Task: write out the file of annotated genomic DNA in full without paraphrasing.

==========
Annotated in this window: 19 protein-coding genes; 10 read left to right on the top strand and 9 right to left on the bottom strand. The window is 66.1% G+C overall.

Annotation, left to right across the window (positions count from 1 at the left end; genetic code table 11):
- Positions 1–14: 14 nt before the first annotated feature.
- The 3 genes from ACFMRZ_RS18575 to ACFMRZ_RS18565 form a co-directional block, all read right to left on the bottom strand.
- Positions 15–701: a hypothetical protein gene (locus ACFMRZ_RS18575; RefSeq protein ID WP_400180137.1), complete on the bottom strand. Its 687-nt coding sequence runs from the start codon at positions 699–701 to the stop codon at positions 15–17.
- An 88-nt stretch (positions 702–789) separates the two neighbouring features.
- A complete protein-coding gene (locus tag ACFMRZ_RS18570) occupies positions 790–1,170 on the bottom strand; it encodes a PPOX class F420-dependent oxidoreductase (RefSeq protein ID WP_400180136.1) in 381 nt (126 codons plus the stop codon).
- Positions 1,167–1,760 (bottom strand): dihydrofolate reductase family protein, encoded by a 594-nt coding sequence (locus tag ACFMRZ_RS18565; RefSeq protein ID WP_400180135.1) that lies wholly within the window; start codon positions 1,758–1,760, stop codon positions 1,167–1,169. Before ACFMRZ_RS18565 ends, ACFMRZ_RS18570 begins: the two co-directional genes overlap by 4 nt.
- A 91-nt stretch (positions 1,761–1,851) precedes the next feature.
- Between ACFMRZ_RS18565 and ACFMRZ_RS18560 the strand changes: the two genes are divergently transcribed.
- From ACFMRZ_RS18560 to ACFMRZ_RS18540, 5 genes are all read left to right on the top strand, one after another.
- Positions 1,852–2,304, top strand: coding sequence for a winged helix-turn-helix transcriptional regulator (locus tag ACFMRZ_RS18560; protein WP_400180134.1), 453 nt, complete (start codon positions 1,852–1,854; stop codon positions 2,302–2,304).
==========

Annotated in this window: 19 protein-coding genes; 10 read left to right on the top strand and 9 right to left on the bottom strand. The window is 66.1% G+C overall.

Annotation, left to right across the window (positions count from 1 at the left end; genetic code table 11):
- Positions 1–14: 14 nt before the first annotated feature.
- The 3 genes from ACFMRZ_RS18575 to ACFMRZ_RS18565 form a co-directional block, all read right to left on the bottom strand.
- Positions 15–701: a hypothetical protein gene (locus ACFMRZ_RS18575; RefSeq protein ID WP_400180137.1), complete on the bottom strand. Its 687-nt coding sequence runs from the start codon at positions 699–701 to the stop codon at positions 15–17.
- An 88-nt stretch (positions 702–789) separates the two neighbouring features.
- A complete protein-coding gene (locus tag ACFMRZ_RS18570) occupies positions 790–1,170 on the bottom strand; it encodes a PPOX class F420-dependent oxidoreductase (RefSeq protein ID WP_400180136.1) in 381 nt (126 codons plus the stop codon).
- Positions 1,167–1,760 (bottom strand): dihydrofolate reductase family protein, encoded by a 594-nt coding sequence (locus tag ACFMRZ_RS18565; RefSeq protein ID WP_400180135.1) that lies wholly within the window; start codon positions 1,758–1,760, stop codon positions 1,167–1,169. Before ACFMRZ_RS18565 ends, ACFMRZ_RS18570 begins: the two co-directional genes overlap by 4 nt.
- A 91-nt stretch (positions 1,761–1,851) precedes the next feature.
- Between ACFMRZ_RS18565 and ACFMRZ_RS18560 the strand changes: the two genes are divergently transcribed.
- From ACFMRZ_RS18560 to ACFMRZ_RS18540, 5 genes are all read left to right on the top strand, one after another.
- Positions 1,852–2,304, top strand: coding sequence for a winged helix-turn-helix transcriptional regulator (locus tag ACFMRZ_RS18560; protein WP_400180134.1), 453 nt, complete (start codon positions 1,852–1,854; stop codon positions 2,302–2,304).